23. L2 subshell ionization cross sections for
Hf, Au, and U. .. 79

24. L3 subshell ionization cross sections for
Hf, Au, and U .. 80

25. Subshell ionization cross sections for Pb 81

26. Subshell ionization cross section ratios for
L3/L2 for Hf, Au, Pb, and U .... 84

27. Subshell ionization cross section ratios for
L1/L2 for Hf, Au, Pb, and U 85















Abstract of Dissertation Presented to the
Graduate Council of the University of Florida
in Partial Fulfillment of the Requirements
for the Degree of Doctor of Philosophy



K- AND L-SHELL X-RAY PRODUCTION CROSS SECTIONS FOR
ALPHA PARTICLES IN THE 1 TO 4 [feV RANGE ON
SELECTED THIN TARGETS

By

Christopher Graham Soares




Chairman: Henri A. Van Rinsvelt
major Department: Physics

K- and L-shell x-ray production cross sections have

been measured for nlpha particle bombardment of a wide range

of thin targets. Total K-shell x-ray production cross sec-

tions were measured for 1.0 to 4.4 MeV alpha particles on

Ti, V, in, Fe, Co, Ni, CL, Zn, Ge, and Se. Also, K and K

production cross sections were measured for 1.5 to 4.25 MeV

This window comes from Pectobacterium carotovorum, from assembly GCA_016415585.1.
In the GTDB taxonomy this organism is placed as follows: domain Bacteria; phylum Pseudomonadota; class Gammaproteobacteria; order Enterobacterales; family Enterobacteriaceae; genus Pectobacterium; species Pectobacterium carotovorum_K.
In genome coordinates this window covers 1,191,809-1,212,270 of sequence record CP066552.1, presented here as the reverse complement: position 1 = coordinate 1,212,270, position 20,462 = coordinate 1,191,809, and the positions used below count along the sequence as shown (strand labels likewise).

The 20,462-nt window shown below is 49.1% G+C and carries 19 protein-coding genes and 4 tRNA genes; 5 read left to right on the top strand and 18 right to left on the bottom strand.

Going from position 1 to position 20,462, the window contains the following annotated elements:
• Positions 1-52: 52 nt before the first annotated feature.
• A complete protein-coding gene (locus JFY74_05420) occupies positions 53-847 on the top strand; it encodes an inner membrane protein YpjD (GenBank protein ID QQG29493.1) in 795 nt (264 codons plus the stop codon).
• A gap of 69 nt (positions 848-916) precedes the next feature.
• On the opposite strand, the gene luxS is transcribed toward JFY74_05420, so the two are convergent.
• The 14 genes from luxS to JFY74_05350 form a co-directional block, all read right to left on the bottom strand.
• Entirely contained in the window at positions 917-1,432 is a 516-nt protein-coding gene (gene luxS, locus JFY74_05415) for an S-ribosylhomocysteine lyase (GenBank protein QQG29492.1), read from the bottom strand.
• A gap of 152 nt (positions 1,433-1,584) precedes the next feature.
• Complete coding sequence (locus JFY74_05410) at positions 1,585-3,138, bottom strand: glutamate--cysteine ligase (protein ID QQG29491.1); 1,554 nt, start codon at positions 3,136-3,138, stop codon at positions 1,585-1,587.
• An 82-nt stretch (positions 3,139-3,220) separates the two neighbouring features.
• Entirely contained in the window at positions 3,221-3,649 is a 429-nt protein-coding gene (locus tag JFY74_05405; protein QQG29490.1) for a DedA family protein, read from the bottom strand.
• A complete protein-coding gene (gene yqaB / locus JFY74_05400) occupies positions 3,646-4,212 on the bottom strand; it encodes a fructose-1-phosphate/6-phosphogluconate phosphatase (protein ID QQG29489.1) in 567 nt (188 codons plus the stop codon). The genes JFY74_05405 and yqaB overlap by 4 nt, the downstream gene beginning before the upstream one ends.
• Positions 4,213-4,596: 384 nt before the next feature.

alpha particles on Y, Ag, and Sn, while 1.0 to 4.0 meV alpha

particles were used to measure L, L LP, LY1, and LY2,3,6

production cross sections for Hf, Au, Pb, and U. All data

were taken with thin targets evaporated onto thin carbon

backings. The measured cross sections were compared to

the predictions of the binary encounter approximation (BEA),

the plane-wave Born approximation (PWBA), the PWBA with


vii









binding energy corrections (.'.iBAB), the Pb'BA uith Coulomb

trajectory corrections (PWBAC), and the PWJBA with both the

above corrections (PWBABC). It was found that the PLBABC

fits the K-shell data best, while it consistently underpre-